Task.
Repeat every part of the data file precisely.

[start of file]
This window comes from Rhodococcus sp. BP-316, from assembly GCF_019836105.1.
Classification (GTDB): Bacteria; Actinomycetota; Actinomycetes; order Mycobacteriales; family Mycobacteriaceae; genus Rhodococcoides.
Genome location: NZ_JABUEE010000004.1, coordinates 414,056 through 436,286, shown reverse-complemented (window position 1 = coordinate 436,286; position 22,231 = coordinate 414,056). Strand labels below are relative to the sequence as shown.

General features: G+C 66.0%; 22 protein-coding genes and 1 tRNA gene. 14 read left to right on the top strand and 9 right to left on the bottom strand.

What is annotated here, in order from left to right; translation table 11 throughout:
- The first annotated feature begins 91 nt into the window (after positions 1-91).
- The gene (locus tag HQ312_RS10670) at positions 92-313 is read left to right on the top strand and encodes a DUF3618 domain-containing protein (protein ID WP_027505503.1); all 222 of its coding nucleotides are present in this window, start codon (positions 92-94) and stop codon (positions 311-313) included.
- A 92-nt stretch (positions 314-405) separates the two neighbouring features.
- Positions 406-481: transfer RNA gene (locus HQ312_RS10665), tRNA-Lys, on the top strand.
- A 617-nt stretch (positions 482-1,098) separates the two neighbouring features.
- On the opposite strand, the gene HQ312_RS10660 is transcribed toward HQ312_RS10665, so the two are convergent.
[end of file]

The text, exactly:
This window comes from Rhodococcus sp. BP-316, from assembly GCF_019836105.1.
Classification (GTDB): Bacteria; Actinomycetota; Actinomycetes; order Mycobacteriales; family Mycobacteriaceae; genus Rhodococcoides.
Genome location: NZ_JABUEE010000004.1, coordinates 414,056 through 436,286, shown reverse-complemented (window position 1 = coordinate 436,286; position 22,231 = coordinate 414,056). Strand labels below are relative to the sequence as shown.

General features: G+C 66.0%; 22 protein-coding genes and 1 tRNA gene. 14 read left to right on the top strand and 9 right to left on the bottom strand.

What is annotated here, in order from left to right; translation table 11 throughout:
- The first annotated feature begins 91 nt into the window (after positions 1-91).
- The gene (locus tag HQ312_RS10670) at positions 92-313 is read left to right on the top strand and encodes a DUF3618 domain-containing protein (protein ID WP_027505503.1); all 222 of its coding nucleotides are present in this window, start codon (positions 92-94) and stop codon (positions 311-313) included.
- A 92-nt stretch (positions 314-405) separates the two neighbouring features.
- Positions 406-481: transfer RNA gene (locus HQ312_RS10665), tRNA-Lys, on the top strand.
- A 617-nt stretch (positions 482-1,098) separates the two neighbouring features.
- On the opposite strand, the gene HQ312_RS10660 is transcribed toward HQ312_RS10665, so the two are convergent.